Cats have a regal bearing that seems to have fascinated human beings throughout history. Bastet, a feline goddess, was an important deity in ancient Egypt, most commonly represented by a sitting cat staring straight ahead. A bronze statue of the worshipped feline dating back to 600 B.C. is one of the highlights of the American Museum of the House Cat, which has hundreds of exhibits dedicated to the beloved species.
Founded in April 2017 by the local “Catman” Harold Sims, the museum focuses specifically on the house cat, the domesticated pet. The museum features cat memorabilia collected by Sims over three decades: A petrified cat rescued from a 16th-century English fireplace, a hand-carved kitty carousel, antique cat toys, and cat beer steins are all on display.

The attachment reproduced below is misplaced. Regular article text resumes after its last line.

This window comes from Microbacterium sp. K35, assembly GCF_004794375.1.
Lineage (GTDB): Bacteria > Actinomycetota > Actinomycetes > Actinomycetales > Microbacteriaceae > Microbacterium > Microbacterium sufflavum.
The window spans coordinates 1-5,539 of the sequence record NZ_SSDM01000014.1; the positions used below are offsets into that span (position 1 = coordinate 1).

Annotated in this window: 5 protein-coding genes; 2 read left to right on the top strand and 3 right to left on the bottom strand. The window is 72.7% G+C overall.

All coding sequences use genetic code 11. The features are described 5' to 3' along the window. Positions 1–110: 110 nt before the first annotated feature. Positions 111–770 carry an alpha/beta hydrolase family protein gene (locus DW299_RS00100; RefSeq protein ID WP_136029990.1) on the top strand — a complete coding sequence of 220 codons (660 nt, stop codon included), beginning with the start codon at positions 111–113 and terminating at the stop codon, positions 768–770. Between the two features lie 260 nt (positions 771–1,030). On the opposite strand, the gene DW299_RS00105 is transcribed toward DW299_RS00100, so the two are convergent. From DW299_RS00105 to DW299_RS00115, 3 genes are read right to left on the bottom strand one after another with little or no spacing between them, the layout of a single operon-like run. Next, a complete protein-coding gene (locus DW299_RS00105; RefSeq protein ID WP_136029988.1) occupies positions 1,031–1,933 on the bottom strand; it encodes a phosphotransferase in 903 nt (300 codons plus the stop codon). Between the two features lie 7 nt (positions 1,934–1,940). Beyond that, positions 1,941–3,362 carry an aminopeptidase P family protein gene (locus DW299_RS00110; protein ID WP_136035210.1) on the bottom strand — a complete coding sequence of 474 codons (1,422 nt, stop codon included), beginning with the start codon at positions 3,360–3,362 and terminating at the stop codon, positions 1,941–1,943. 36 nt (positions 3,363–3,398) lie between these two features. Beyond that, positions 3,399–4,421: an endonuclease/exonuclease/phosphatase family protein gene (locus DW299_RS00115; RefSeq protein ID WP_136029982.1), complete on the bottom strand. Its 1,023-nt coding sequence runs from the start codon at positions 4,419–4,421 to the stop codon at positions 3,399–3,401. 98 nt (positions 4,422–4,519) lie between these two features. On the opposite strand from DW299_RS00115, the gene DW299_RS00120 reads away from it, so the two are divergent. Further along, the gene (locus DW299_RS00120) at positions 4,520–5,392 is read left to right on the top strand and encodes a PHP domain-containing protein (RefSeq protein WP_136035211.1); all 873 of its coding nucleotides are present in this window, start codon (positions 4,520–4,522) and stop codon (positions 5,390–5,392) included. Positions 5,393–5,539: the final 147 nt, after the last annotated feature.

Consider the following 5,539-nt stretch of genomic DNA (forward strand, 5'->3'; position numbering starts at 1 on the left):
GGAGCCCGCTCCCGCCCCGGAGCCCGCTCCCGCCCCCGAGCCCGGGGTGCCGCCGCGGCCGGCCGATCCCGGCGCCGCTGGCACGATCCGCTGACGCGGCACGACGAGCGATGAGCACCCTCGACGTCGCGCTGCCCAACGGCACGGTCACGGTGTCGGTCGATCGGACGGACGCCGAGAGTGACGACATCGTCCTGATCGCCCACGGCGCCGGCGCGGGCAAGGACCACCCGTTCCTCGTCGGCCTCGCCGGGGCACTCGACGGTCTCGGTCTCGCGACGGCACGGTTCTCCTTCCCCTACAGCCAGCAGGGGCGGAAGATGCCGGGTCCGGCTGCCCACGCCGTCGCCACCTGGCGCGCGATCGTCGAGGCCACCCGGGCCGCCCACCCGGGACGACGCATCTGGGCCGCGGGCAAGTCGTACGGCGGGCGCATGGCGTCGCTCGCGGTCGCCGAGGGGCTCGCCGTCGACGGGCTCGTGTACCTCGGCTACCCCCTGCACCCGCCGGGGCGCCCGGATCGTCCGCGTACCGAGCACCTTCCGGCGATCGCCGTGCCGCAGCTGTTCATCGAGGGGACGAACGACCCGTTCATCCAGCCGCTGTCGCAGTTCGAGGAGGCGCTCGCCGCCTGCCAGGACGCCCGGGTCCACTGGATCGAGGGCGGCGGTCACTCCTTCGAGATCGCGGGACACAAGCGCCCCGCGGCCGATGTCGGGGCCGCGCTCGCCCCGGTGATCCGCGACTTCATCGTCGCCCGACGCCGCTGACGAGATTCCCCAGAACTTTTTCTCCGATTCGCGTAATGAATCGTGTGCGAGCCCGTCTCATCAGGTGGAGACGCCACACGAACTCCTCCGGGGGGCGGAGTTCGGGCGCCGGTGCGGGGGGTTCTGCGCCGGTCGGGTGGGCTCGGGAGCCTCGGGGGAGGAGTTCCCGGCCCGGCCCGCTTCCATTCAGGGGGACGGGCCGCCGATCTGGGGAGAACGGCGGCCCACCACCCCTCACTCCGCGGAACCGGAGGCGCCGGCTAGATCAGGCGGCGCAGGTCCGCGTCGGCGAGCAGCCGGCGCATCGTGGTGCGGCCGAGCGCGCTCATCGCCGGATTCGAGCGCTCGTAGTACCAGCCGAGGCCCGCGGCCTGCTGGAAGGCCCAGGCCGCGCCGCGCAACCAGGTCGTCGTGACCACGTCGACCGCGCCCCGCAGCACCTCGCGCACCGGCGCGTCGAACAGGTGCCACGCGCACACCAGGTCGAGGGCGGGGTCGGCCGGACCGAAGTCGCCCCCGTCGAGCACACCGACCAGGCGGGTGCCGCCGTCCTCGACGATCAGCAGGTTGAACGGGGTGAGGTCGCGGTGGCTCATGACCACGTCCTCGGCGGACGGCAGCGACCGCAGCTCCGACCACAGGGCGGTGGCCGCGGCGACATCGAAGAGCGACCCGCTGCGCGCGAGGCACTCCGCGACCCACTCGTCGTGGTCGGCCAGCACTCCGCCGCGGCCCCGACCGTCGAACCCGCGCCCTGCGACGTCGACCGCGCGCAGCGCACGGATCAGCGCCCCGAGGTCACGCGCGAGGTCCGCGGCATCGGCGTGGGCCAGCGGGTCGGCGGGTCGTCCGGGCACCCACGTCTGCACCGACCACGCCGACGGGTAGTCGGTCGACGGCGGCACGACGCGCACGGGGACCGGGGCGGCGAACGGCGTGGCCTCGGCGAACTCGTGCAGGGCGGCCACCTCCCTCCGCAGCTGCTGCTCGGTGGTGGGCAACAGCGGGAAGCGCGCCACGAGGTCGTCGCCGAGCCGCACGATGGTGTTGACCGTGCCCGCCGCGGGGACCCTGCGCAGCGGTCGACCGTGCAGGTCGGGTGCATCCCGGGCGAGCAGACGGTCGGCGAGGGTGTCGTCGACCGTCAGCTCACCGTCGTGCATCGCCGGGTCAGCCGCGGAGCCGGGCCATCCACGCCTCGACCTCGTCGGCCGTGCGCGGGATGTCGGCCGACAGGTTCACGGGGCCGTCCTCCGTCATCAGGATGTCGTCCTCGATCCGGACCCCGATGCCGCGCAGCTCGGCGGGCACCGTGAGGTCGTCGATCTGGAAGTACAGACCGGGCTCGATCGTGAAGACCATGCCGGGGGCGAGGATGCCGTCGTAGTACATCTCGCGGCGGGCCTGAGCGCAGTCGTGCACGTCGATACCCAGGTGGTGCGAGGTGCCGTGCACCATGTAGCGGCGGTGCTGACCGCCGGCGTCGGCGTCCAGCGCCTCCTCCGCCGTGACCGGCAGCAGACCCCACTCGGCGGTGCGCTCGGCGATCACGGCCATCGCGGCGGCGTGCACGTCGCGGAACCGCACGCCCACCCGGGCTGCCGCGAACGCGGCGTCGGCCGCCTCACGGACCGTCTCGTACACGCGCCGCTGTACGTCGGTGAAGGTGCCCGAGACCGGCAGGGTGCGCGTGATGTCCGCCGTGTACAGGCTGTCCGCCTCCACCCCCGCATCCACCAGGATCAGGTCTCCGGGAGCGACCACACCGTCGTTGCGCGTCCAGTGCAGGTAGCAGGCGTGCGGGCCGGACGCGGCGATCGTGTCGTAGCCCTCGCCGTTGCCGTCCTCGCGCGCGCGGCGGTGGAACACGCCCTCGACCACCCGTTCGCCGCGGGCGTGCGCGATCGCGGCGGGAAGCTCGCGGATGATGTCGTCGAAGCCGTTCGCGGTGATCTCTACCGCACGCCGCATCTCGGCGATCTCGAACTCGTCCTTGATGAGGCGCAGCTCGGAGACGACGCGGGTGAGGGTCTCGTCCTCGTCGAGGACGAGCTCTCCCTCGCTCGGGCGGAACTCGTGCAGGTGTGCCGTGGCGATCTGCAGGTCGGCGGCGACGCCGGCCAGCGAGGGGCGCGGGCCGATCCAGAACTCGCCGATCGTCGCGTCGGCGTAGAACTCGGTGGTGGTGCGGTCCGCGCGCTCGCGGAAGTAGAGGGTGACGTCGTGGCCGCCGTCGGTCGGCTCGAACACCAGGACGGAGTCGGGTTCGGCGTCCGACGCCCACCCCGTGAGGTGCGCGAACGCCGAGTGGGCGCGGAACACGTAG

The retired biology professor and his wife Kay set up a no-kill cat shelter in 2002 right next to their home in Sylva, North Carolina. The museum was conceived as a way to share their vast cat-themed collection with feline lovers, document the history of human-cat interaction, and raise money for the shelter. Most days, Sims is at the museum, adding to the unique experience with stories about the exhibits.
Know Before You Go
The museum relocated in 2020 south just down the road to a larger building. A u-turn is required if coming from the north.
Admission is $10 for adults and $5 for kids. The Catman himself is often there and will tell you about pieces. On our last visit, he told us he was in his 80s and was glad to find a place and people to continue on his legacy.